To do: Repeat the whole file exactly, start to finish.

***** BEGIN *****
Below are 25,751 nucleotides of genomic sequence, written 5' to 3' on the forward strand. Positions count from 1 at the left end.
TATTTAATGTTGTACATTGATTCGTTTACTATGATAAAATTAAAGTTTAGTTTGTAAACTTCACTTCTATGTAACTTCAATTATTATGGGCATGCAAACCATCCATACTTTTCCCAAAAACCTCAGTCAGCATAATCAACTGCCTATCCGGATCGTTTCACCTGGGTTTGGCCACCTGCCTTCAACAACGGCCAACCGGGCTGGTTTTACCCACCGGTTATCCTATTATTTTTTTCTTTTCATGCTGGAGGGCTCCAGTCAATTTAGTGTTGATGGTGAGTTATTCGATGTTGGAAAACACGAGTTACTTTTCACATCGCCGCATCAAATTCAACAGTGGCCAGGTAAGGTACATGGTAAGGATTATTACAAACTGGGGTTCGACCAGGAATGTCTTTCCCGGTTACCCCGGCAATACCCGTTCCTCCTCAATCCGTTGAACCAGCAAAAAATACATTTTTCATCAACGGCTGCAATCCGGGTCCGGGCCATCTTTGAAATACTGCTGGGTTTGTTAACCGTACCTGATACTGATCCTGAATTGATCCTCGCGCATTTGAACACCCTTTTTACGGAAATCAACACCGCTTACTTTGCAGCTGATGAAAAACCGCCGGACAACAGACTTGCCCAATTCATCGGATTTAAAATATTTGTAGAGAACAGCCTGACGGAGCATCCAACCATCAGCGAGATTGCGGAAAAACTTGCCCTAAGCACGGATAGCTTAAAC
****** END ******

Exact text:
Below are 25,751 nucleotides of genomic sequence, written 5' to 3' on the forward strand. Positions count from 1 at the left end.
TATTTAATGTTGTACATTGATTCGTTTACTATGATAAAATTAAAGTTTAGTTTGTAAACTTCACTTCTATGTAACTTCAATTATTATGGGCATGCAAACCATCCATACTTTTCCCAAAAACCTCAGTCAGCATAATCAACTGCCTATCCGGATCGTTTCACCTGGGTTTGGCCACCTGCCTTCAACAACGGCCAACCGGGCTGGTTTTACCCACCGGTTATCCTATTATTTTTTTCTTTTCATGCTGGAGGGCTCCAGTCAATTTAGTGTTGATGGTGAGTTATTCGATGTTGGAAAACACGAGTTACTTTTCACATCGCCGCATCAAATTCAACAGTGGCCAGGTAAGGTACATGGTAAGGATTATTACAAACTGGGGTTCGACCAGGAATGTCTTTCCCGGTTACCCCGGCAATACCCGTTCCTCCTCAATCCGTTGAACCAGCAAAAAATACATTTTTCATCAACGGCTGCAATCCGGGTCCGGGCCATCTTTGAAATACTGCTGGGTTTGTTAACCGTACCTGATACTGATCCTGAATTGATCCTCGCGCATTTGAACACCCTTTTTACGGAAATCAACACCGCTTACTTTGCAGCTGATGAAAAACCGCCGGACAACAGACTTGCCCAATTCATCGGATTTAAAATATTTGTAGAGAACAGCCTGACGGAGCATCCAACCATCAGCGAGATTGCGGAAAAACTTGCCCTAAGCACGGATAGCTTAAAC